Volume 8, Number 2
Interning at the IAEA, Personal Experiences
By Sarah Poe,
Master’s Candidate Spring 2011, Monterey Institute of International Studies
Since August of this year, I have had the hugely rewarding opportunity to intern in Vienna, Austria, at the headquarters of the International Atomic Energy Agency (IAEA). In just a few short months, I have learned so much, and enjoyed so many experiences that will, no doubt, serve me well as I pursue a professional career in nuclear nonproliferation.
For the past two years I have been studying for a Master’s degree in nuclear nonproliferation at the Monterey Institute of International Studies in California, while also working as a graduate research assistant at the Monterey Center for Nonproliferation Studies. Last summer, I researched safeguards-related issues at the Lawrence Livermore National Laboratory (LLNL) as part of the Next Generation Safeguards Initiative (NGSI). Because of these experiences, I found myself well-prepared to make the most of my time at the IAEA.
From the beginning of my time in Vienna, there have been endless opportunities to get involved and better understand how the Agency functions. However, the best part of interning at the Agency has been meeting with experts in the field, all of whom have offered helpful advice. Working in the Division of Public Information has given me great exposure to the wider role of the Agency and its various functions.
Part of my responsibilities in the Division has been assisting with responses to inquiries from journalists and the general public. Through this research, I have attained a far greater understanding not only of the Agency’s activities but of the public’s perceptions of those activities as well. Alongside these responsibilities, I was encouraged to get as involved as possible, and I have made every effort to do so.
During the first week, I joined with other IAEA interns for a photo and question-and-answer session with the Director General, Yukiya Amano. Mr Amano seemed to enjoy our company and our questions and eagerly encouraged us to return to the Agency one day as full-time staff.
Another memorable experience was a very informative tour of the IAEA’s laboratory in Seibersdorf. There, a host of knowledgeable experts explained their work to us with huge enthusiasm. We visited the Clean Lab, where environmental sampling kits for inspectors are prepared, and the Nuclear Materials Lab, where radioactive samples are analyzed.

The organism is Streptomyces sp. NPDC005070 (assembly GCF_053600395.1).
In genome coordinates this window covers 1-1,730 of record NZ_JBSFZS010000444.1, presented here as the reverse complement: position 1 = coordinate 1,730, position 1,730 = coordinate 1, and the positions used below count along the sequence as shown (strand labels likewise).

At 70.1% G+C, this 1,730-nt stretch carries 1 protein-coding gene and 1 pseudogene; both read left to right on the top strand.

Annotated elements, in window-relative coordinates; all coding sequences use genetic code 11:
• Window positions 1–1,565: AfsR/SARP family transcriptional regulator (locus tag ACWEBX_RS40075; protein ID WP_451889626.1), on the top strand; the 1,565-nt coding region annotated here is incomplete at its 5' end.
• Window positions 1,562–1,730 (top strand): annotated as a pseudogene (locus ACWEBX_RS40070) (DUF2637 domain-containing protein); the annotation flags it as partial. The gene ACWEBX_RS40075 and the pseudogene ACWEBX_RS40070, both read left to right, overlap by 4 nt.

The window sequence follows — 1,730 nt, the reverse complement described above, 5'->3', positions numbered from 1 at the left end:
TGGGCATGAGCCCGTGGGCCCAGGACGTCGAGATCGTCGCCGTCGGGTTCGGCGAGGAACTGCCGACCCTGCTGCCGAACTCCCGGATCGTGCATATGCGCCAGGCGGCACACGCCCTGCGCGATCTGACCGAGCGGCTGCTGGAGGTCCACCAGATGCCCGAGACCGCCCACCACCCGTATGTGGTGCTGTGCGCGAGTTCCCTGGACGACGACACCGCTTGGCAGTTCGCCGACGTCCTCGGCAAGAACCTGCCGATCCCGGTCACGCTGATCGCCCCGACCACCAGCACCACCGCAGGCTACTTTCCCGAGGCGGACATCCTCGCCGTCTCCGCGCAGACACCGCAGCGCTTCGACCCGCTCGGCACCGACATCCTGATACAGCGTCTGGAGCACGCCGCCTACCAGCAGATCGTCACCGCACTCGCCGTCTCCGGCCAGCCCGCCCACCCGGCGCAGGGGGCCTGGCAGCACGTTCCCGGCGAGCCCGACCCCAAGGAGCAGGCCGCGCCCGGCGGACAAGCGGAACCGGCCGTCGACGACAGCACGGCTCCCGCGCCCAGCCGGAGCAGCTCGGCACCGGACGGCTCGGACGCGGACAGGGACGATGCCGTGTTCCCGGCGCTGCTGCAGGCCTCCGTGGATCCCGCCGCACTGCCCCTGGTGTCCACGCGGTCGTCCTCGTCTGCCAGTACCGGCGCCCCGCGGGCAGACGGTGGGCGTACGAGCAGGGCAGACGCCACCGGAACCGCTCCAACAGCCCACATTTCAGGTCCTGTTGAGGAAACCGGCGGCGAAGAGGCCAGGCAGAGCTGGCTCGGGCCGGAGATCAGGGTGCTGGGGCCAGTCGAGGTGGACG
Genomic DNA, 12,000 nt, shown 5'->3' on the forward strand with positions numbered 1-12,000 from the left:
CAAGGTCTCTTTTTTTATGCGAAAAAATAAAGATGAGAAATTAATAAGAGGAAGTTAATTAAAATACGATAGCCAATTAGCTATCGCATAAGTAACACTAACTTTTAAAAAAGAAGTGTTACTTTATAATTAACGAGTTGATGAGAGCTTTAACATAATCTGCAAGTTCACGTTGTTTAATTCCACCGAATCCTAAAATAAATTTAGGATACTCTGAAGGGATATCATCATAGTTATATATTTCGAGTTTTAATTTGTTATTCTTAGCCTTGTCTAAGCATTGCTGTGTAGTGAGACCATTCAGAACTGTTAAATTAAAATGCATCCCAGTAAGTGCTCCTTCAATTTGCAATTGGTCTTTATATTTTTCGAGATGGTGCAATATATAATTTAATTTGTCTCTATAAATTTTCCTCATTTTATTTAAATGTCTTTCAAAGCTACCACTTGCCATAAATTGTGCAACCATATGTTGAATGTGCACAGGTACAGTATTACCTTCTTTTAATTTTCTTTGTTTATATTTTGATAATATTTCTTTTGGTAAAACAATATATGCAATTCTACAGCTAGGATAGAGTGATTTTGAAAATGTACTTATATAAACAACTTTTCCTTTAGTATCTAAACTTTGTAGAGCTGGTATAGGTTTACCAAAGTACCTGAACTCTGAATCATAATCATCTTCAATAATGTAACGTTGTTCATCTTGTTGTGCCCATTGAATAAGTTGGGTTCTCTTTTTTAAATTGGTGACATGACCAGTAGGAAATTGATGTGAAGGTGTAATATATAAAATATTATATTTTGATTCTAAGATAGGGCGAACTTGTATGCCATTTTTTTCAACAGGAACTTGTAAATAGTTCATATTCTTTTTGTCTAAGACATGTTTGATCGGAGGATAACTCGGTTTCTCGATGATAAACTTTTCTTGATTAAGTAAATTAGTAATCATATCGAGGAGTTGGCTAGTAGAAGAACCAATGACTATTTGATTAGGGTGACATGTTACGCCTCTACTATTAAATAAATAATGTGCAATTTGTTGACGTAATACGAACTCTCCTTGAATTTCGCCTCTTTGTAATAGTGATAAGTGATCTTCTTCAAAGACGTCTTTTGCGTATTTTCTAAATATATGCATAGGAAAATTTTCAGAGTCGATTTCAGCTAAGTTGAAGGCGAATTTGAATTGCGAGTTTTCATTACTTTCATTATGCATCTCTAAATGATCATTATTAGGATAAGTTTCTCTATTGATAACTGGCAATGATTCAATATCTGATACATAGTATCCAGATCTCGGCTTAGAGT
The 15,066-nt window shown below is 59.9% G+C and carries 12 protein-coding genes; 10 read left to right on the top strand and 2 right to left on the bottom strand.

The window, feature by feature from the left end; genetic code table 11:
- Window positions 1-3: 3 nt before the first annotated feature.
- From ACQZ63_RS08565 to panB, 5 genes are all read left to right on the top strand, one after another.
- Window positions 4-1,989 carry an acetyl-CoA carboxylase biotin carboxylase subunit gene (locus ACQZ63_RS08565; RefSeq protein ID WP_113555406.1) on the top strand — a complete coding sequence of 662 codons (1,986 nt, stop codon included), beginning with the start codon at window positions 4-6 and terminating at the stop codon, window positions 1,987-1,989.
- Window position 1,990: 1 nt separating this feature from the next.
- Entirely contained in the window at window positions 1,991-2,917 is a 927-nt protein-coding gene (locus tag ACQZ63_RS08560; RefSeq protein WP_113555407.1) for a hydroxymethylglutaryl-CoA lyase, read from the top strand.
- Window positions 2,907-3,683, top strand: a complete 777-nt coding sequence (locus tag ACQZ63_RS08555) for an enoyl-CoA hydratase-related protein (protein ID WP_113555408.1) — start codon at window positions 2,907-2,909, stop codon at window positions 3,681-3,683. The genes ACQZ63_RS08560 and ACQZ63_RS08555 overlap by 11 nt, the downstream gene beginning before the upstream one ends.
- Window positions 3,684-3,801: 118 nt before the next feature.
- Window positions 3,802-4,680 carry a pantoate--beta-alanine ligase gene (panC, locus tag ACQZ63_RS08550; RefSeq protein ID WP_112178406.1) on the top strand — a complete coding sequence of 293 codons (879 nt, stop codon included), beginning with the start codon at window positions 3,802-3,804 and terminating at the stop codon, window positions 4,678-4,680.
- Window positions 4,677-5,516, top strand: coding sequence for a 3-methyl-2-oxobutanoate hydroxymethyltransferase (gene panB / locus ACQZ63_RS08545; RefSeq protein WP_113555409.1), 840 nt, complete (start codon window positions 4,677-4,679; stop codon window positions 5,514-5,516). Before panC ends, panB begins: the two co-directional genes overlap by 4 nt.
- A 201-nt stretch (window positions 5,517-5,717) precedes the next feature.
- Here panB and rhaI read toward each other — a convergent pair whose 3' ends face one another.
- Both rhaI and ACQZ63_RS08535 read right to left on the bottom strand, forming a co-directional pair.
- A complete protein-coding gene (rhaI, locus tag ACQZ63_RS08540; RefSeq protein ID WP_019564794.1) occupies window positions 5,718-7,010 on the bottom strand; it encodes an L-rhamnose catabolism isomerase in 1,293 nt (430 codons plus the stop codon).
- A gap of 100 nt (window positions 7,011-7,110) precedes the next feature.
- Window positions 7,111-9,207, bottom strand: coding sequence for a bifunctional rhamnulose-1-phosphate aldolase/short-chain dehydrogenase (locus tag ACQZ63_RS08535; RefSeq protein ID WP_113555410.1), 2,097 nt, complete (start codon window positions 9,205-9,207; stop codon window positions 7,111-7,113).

While there, we were also introduced to a diverse variety of other nuclear applications. Since my own studies have focused on nonproliferation and arms control, I found the application of nuclear technology to increase crop yields and for insect control particularly illuminating.
The Insect Pest Control Lab, where fruit flies, tsetse flies and mosquitoes are sterilized, was most memorable for its distinct smell. Staying on environmental matters, months later I toured the IAEA’s isotope hydrology lab where nuclear technology is used to trace water back to its source.
In September, I had the privilege of attending the IAEA Board of Governors weeklong meeting. Since these meetings are closed to the general public, this was a very special opportunity to see how the meeting proceeds, almost literally ‘behind closed doors’. I found the statements and debates fascinating, especially after participating in a Board of Governors simulation during an intensive summer safeguards course hosted by LLNL and NGSI.
The September Board meeting led straight into the IAEA’s 54th General Conference and Scientific Forum the following week. Each day was full of events and meetings. The General Conference is a particularly exciting time to be at the Vienna International Centre (where the IAEA is based), a time of great convergence among politicians and delegates from around the world.
Finally, in November, I attended the IAEA’s weeklong Safeguards Symposium. Since the Symposium only occurs every four years, I was incredibly fortunate to be at the Agency at a time when the event was being held. Each session and poster presentation was highly informative, and I learned a great deal over the course of the week.
By way of a conclusion, my few months at the IAEA have been an incredible, unforgettable and frequently exciting experience. What’s more, Vienna is a wonderful city to live in. I hope to return one day with more experience to really make a difference.